When I was giving a recent presentation to the Richmond VA area MWTCA and RATS I was of course bound to browse the tool flea market and had some success.  My pal John Davis has acquired a goodly supply of NOS files and rasps and I picked up a couple from him.

At about the same time I got a pair of Nicholson patternmaker’s rasps and a pile of handles from Highland Woodworking in Atlanta.

These are valuable additions to the tool kit, and all of them are high performance tools well worth the space and expense.  I think the NOS files were a few dollars apiece, and the rasps were less than half the price of French ones and seem to be every bit as good,

Japanese Toolbox – Getting the Height Right

Once the box was assembled and the tools placed inside it for reference, I knew the ~10″ height was wrong.  Fortunately it was too tall, an easily rectifiable situation.  Had it been too short that could also be fixed, but this was easier.

I estimated the necessary height by arranging all the saws and planes in place (this picture is after the cutting-down).  The latter was easy, just lay all the planes on their sides in the most efficient spatial arrangement running the length of the box.  For the saws I made a slotted bar saddle to hold them in place, alternating the handles for a tighter fit.  In the end I was able to fit in eight planes and thirteen saws on the bottom this way.

Measuring to the top of this assembled inventory I marked then sawed off the excess wood.  Much more better.  The final height of the box walls was just under eight inches.

Plus, I now have a right-sized tool box plus another shallow pine box that can be used for something else, all I have to do is nail on a bottom.

Japanese Toolbox – Assembly With Squared Nails

The dimensions of my box were 38″ long by 15″ deep and 10″ high as the starting point, not long enough to include my very longest saws but a good selection nevertheless.  Obviously once the box was assembled I could not modify the length and depth but could adjust the height (which I did need to do, but that’s later).

I sawed the boards to the exact dimensions I wanted, and avoiding the temptation to cut dadoes at all the contact lines, I went old school and glued and nailed all the joints together (although really old school would have avoided the glue).  This was one time I chose white glue rather than hide glue since I did not have any of the latter prepared.  I pre-drilled all the nail holes with my Yankee drill (I do not possess Japanese gimlet drills) and drove them home.

Fortunately I had a bunch of 8d squared nails, I mean a bunch.  I found these at a yard sale in central Pennsylvania on one of my trips to Martin Donnelly’s Toolapalooza.  The yard sale sign said “Tools” so of course I was morally compelled to pull over.  While none of the tools interested me, this cubic foot of squared nails did.  I see the label said $5 but I doubt I paid that much for it.   These were not case-hardened concrete nails but soft steel or wrought iron from days long past, a feature that redounded much to my benefit in the coming steps.

I glued and nailed on the bottom and suddenly I had a box that would hold a whole lotta tools.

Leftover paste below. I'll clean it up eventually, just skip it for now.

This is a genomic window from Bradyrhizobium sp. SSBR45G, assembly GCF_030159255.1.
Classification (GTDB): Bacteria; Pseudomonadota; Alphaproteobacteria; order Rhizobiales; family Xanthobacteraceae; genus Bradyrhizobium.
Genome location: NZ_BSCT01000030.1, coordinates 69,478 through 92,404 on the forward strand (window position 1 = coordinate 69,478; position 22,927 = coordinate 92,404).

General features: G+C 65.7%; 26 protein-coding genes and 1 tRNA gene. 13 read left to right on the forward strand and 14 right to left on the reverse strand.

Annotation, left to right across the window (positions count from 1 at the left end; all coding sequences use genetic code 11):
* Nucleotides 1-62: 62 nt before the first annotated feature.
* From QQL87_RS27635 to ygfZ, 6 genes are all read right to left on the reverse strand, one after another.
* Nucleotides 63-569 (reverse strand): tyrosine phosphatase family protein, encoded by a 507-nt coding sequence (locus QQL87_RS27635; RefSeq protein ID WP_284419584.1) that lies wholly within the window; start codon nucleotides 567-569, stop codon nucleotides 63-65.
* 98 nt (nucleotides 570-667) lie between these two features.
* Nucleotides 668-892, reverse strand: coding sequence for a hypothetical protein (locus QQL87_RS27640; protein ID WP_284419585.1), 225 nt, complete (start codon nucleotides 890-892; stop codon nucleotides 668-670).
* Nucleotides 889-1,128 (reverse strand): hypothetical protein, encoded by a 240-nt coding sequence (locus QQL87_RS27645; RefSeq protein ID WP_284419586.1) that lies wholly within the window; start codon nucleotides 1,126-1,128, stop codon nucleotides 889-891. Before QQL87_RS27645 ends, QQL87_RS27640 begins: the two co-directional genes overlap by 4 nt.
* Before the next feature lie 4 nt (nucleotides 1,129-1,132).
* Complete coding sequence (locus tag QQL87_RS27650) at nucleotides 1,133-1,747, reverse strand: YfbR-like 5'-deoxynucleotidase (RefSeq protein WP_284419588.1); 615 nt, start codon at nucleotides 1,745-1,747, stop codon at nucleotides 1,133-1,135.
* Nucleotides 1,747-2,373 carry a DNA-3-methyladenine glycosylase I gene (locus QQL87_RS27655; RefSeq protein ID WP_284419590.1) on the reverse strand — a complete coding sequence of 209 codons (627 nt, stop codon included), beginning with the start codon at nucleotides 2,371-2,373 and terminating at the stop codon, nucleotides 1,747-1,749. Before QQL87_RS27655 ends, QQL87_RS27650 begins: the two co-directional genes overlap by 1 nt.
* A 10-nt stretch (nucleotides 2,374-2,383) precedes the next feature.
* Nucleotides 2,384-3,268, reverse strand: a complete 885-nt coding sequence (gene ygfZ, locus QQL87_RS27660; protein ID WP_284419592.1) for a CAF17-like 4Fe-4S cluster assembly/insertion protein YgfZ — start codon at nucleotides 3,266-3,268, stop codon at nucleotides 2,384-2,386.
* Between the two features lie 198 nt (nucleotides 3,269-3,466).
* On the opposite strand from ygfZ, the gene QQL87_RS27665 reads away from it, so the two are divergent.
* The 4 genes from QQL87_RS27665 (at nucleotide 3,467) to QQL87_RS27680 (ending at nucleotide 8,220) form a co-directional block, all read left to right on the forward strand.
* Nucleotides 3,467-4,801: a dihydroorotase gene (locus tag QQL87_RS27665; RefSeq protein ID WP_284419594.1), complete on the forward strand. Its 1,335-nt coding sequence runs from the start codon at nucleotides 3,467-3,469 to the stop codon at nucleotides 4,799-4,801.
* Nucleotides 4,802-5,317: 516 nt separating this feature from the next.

New In The Shop – Herrli Scraping Plane

Even as I continue the process of winnowing the barn contents, including (especially?) surplus tools, I am strategically improving my tool holdings.  This is one of those instances.

At last summer’s SAPFM Mid-Year one of the presenters was plane maker and one of my favorite guys Tod Herrli.  I never fail to learn something mighty useful from his presentations, but this year I was able to come away with something extra.  He’d brought a few planes with him and I bought this slightly diminutive scraper plane.  It’s been used several times since I got back home.


I’ve got a pair of snipes bill planes on order from him, to be made in some spectacular black cherry I delivered to him.

Japanese Toolbox – The Wood

Finally I had a perfect use for some of the magnificent select 4/4 Southern Yellow Pine I obtained a couple years ago, and this tool box was it.  I grabbed  couple of the 10-inch wide boards and headed up the hill to get started.

My first step was to mill it down to 5/8″, there was no need reason to use it any thicker.  One of theo notable characteristics of a Japanese tool set  is how much lighter it is in the aggregate versus a European one of the same variety.  I mean, many, many pounds lighter.  So, even a fairly large box would be sufficiently robust at 5/8″ wall thickness, anything heavier would simply add unnecessary poundage.  I ran the boards through the planer, and in retrospect I would have instead re-sawn them rather than turn 3/8″ of prime SYP into shavings.  Next time…

I cut the boards to the rough lengths I wanted and ripped one of them to re-glue into the top and bottom panels after hand playing the edges.

Cleaned up with a Japanese plane they were ready for me to move forward.

Old Tools Gone

In my quest to be both generous and strategic I have been slowly paring down my inventory of surplus tools, mostly by giving them away to the worthy trio of Rob Hanson (whom you too should support and shame on you if you are not), my son-in-law LtCom R, and webmeister Tim.  Given my de-emphasis on in-house workshops I simply do not need so many redundant tools and it is time to get them to a good home.  My 10-year goal is to condense my tool holdings to what will fit into a cargo van, so at some point in the distant future I will have the Mother of All Workbench Yard Sales!  But that day is not yet even on the horizon.

Here is the most recent package (the fifth?) I sent to Rob a couple months ago, with more to follow.  I have been in the shop so little over the past few months that I have not really had a chance to go grazing for him but I’ve got a surplus Record 52-1/2 vise with his name on it, awaiting only crating and shipping.  I also keep boxes for LtCdr R and Tim that get things put into them as they are readied.